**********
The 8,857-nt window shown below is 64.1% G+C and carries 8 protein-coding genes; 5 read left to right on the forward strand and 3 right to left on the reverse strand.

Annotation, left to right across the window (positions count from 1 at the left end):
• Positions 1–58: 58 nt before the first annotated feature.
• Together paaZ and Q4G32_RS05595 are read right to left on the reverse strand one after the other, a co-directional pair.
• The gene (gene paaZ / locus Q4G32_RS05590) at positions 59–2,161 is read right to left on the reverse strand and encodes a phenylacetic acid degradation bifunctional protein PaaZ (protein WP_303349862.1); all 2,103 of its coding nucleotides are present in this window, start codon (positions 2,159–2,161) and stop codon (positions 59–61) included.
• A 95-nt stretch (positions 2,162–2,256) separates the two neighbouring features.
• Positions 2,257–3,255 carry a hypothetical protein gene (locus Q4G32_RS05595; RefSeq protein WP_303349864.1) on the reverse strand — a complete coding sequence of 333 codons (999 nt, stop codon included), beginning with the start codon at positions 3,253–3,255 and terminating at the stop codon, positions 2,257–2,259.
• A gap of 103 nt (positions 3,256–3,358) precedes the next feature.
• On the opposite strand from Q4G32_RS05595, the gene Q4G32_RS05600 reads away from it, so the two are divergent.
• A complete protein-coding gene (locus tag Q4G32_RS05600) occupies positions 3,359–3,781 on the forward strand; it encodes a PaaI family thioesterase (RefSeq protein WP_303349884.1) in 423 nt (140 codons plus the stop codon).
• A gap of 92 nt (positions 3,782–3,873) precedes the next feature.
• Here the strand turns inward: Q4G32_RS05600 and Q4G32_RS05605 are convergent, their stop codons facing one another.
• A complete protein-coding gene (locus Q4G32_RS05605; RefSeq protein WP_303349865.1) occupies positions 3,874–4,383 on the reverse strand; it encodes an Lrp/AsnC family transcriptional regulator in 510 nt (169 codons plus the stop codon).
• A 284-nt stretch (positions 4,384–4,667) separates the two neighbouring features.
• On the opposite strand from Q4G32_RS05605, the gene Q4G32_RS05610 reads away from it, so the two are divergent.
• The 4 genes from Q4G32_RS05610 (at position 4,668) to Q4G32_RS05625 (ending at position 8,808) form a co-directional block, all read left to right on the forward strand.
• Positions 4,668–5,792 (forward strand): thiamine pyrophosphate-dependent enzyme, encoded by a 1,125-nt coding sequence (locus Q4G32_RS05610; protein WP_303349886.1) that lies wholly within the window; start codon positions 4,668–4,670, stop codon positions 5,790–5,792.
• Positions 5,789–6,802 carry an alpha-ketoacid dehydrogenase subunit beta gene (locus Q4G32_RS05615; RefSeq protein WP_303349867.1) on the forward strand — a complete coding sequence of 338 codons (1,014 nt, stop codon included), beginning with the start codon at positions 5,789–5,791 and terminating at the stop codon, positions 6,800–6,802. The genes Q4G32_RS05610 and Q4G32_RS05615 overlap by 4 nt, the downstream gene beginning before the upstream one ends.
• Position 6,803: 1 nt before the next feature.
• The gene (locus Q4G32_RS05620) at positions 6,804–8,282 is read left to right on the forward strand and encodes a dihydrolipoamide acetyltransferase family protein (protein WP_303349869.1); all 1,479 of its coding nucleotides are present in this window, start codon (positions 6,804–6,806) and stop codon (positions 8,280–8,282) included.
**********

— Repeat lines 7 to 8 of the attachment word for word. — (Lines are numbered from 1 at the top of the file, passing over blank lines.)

• Positions 2,257–3,255 carry a hypothetical protein gene (locus Q4G32_RS05595; RefSeq protein WP_303349864.1) on the reverse strand — a complete coding sequence of 333 codons (999 nt, stop codon included), beginning with the start codon at positions 3,253–3,255 and terminating at the stop codon, positions 2,257–2,259.
• A gap of 103 nt (positions 3,256–3,358) precedes the next feature.